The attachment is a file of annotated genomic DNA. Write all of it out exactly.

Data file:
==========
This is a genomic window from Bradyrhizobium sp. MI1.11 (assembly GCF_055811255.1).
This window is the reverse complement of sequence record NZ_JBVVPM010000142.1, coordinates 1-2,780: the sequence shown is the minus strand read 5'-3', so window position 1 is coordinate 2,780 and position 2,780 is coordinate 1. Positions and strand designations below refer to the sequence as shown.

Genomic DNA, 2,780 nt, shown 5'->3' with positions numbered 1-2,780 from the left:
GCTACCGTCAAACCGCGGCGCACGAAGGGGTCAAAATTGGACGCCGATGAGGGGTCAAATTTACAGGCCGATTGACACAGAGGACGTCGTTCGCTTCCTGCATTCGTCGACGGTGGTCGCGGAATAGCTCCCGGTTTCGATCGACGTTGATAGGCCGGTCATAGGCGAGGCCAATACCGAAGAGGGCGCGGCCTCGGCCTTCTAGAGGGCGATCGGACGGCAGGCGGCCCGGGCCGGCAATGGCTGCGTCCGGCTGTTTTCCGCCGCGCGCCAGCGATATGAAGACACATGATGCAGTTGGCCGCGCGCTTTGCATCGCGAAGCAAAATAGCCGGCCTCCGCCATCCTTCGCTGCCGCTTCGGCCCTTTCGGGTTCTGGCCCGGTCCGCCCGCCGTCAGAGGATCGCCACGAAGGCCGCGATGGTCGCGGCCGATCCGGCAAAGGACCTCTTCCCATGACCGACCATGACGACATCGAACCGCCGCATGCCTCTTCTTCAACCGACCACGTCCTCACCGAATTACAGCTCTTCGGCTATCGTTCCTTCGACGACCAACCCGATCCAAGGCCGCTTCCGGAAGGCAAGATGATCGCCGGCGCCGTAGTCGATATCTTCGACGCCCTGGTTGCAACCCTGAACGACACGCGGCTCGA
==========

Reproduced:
This is a genomic window from Bradyrhizobium sp. MI1.11 (assembly GCF_055811255.1).
This window is the reverse complement of sequence record NZ_JBVVPM010000142.1, coordinates 1-2,780: the sequence shown is the minus strand read 5'-3', so window position 1 is coordinate 2,780 and position 2,780 is coordinate 1. Positions and strand designations below refer to the sequence as shown.

Genomic DNA, 2,780 nt, shown 5'->3' with positions numbered 1-2,780 from the left:
GCTACCGTCAAACCGCGGCGCACGAAGGGGTCAAAATTGGACGCCGATGAGGGGTCAAATTTACAGGCCGATTGACACAGAGGACGTCGTTCGCTTCCTGCATTCGTCGACGGTGGTCGCGGAATAGCTCCCGGTTTCGATCGACGTTGATAGGCCGGTCATAGGCGAGGCCAATACCGAAGAGGGCGCGGCCTCGGCCTTCTAGAGGGCGATCGGACGGCAGGCGGCCCGGGCCGGCAATGGCTGCGTCCGGCTGTTTTCCGCCGCGCGCCAGCGATATGAAGACACATGATGCAGTTGGCCGCGCGCTTTGCATCGCGAAGCAAAATAGCCGGCCTCCGCCATCCTTCGCTGCCGCTTCGGCCCTTTCGGGTTCTGGCCCGGTCCGCCCGCCGTCAGAGGATCGCCACGAAGGCCGCGATGGTCGCGGCCGATCCGGCAAAGGACCTCTTCCCATGACCGACCATGACGACATCGAACCGCCGCATGCCTCTTCTTCAACCGACCACGTCCTCACCGAATTACAGCTCTTCGGCTATCGTTCCTTCGACGACCAACCCGATCCAAGGCCGCTTCCGGAAGGCAAGATGATCGCCGGCGCCGTAGTCGATATCTTCGACGCCCTGGTTGCAACCCTGAACGACACGCGGCTCGA